We’re here to think about football the way that Brendan Rodgers thinks about football. That means loving the ball, caressing it and keeping hold of it for as long as possible. I’ve got the names of three of you who’ll let us down by not reading this all the way through in three envelopes in front of me right now, so listen up. Do it for Lucas, okay?
The key element of this project is to discuss the journey that Rodgers is taking Liverpool on.
It is a journey that some players were never destined to take.
The likes of Charlie Adam, Andy Carroll and Jay Spearing weren’t prepared for the journey, they don’t know how to achieve “death by football.” According to Rodgers “when [Liverpool] have the football, everybody’s a player.” Except them. They’re Stoke, West Ham and Bolton players now.
Jordan Henderson, Stewart Downing and Jose Enrique could also be someone else’s players now, but Rodgers trained them―no, you train dogs, he educates players―and turned around their Anfield careers.
Henderson is now showing terrific promise and starred in the win at Aston Villa on Sunday. Downing is a regular in the team again and Enrique has overcome the dip in form he experienced in the latter half of last season and is playing the most consistent football he’s ever played for Liverpool.
Luis Suarez―that “real warrior of spirit”―has reached quite staggering levels of brilliance for the Reds this season, and much of that can be put down to the style that Rodgers has imposed on the team.
The manager’s commitment to keeping the ball and keeping everyone involved―in his words, “we play with 11 men, other teams play with 10 men and a goalkeeper”―has seen the whole team play their part, but Suarez is clearly the key component and paramount to everything Liverpool does.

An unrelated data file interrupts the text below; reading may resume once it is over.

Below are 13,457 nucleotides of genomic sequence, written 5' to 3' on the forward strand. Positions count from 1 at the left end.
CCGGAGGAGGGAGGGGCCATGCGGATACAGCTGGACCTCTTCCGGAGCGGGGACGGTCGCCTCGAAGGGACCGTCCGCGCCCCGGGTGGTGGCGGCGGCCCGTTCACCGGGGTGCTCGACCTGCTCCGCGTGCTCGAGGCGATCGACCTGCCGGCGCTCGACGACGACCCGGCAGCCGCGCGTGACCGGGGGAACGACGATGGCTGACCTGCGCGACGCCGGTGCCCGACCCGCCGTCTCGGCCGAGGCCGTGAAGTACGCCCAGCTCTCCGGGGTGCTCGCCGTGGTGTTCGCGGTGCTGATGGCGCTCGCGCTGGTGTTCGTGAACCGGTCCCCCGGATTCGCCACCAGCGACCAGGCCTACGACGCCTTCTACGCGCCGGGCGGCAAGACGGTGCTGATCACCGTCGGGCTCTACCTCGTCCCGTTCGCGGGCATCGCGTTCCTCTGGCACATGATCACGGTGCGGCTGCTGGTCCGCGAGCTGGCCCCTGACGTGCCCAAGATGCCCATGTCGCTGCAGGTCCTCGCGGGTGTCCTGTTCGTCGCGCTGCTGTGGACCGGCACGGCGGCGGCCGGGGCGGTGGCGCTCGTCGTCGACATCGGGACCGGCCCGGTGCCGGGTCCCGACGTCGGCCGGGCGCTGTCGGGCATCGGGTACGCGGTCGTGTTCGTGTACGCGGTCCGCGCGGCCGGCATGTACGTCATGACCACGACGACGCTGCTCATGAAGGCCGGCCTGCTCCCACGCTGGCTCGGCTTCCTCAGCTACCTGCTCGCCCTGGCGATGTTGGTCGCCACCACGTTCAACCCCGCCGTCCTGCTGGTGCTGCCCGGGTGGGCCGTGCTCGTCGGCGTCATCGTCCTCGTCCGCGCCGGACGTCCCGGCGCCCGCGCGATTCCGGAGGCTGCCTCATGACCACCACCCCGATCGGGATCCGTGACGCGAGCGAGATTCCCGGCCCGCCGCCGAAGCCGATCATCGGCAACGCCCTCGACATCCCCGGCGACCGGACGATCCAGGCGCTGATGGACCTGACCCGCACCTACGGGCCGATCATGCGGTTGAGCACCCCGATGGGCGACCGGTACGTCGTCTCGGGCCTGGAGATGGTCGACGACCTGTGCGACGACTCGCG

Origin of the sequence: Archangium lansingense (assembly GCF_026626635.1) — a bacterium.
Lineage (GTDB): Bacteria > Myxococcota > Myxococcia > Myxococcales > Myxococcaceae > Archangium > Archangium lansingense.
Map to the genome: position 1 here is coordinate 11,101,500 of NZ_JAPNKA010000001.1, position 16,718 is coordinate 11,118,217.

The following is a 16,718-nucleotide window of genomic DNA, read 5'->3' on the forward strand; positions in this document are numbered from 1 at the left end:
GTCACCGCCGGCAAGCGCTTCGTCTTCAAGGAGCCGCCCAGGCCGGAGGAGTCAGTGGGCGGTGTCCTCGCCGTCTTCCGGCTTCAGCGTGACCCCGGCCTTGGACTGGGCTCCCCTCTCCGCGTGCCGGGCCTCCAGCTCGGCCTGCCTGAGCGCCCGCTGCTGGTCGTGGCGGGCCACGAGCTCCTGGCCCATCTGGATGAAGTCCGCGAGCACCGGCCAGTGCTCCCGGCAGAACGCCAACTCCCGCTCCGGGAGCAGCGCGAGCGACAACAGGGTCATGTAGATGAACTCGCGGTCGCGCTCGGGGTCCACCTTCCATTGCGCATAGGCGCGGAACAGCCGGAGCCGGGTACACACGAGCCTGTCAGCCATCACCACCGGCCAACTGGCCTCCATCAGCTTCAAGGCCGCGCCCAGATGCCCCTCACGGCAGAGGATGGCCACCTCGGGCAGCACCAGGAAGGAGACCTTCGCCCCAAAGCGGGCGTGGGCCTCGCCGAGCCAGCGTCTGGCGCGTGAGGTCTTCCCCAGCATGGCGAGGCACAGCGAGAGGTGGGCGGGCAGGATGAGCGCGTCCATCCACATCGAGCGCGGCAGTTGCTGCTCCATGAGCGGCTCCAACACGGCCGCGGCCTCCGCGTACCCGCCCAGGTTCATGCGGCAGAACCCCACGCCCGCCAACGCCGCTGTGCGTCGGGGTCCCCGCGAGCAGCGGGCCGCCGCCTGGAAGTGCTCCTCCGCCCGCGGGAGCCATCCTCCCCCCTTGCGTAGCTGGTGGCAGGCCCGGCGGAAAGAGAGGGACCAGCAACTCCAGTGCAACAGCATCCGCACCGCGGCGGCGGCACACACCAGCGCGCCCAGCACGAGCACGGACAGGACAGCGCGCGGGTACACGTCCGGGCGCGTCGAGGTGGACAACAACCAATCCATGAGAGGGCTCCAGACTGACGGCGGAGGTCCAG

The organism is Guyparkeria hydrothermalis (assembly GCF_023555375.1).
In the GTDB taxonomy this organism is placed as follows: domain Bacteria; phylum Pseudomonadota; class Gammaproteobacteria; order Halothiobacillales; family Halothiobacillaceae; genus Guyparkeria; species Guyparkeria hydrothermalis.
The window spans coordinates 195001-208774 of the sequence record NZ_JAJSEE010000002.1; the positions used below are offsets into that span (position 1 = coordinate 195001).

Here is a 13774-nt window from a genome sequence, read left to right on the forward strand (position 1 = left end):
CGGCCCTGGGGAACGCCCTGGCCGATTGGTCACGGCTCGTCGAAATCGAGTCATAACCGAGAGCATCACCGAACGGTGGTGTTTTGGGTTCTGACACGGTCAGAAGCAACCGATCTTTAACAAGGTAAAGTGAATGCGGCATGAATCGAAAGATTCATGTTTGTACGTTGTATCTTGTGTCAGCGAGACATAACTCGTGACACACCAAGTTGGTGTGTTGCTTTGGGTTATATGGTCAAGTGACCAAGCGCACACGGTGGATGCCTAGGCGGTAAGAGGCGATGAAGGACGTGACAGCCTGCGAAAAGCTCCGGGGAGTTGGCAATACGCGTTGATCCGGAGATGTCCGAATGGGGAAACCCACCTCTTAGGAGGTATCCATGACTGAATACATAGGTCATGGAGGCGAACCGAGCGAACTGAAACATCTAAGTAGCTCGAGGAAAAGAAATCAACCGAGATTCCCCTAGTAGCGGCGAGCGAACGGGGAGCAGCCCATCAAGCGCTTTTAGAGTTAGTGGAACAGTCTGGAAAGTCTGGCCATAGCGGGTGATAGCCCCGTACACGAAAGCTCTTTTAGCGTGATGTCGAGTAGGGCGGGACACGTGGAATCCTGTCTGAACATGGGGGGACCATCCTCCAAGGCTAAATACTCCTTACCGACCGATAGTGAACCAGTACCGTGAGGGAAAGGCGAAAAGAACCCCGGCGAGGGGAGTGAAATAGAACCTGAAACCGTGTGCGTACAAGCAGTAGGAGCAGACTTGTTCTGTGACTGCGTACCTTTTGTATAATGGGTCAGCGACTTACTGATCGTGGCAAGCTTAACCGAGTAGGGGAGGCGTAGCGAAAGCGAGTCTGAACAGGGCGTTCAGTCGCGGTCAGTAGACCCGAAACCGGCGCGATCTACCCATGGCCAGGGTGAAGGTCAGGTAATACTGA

Steven Gerrard―”a remarkable, inspirational man,” says Rodgers―is important too of course, but it is also Rodgers’ relentless positivity and attempts to inspire which are never too far away from coming into the foreground. “I’ve always said that you can live without water for many days, but you can’t live for a second without hope,” is another one of his mantras. It is one that he seemingly believes in to the letter.
“I will leave no stone unturned in my quest—and that quest will be relentless,” might be a line perhaps better suited to one of the characters in Lord of the Rings, but it is something that Rodgers outlined upon his appointment at Liverpool, and as long as he is true to his word, then the Reds are only going to see the benefits.
Even though results haven’t been as consistent or as pleasing as many would have wished this season, viewing this campaign as a starting point to get to somewhere better, it makes for a decent opening.
It is easy to mock Rodgers for his ways―as we have done here in a tongue-in-cheek manner―but he clearly believes in them.
The key now is to get everyone else onside, because apparently “the problem with being a manager is it’s like trying to build an aircraft while it is flying.”
Rodgers will continue to go about that in his own special manner.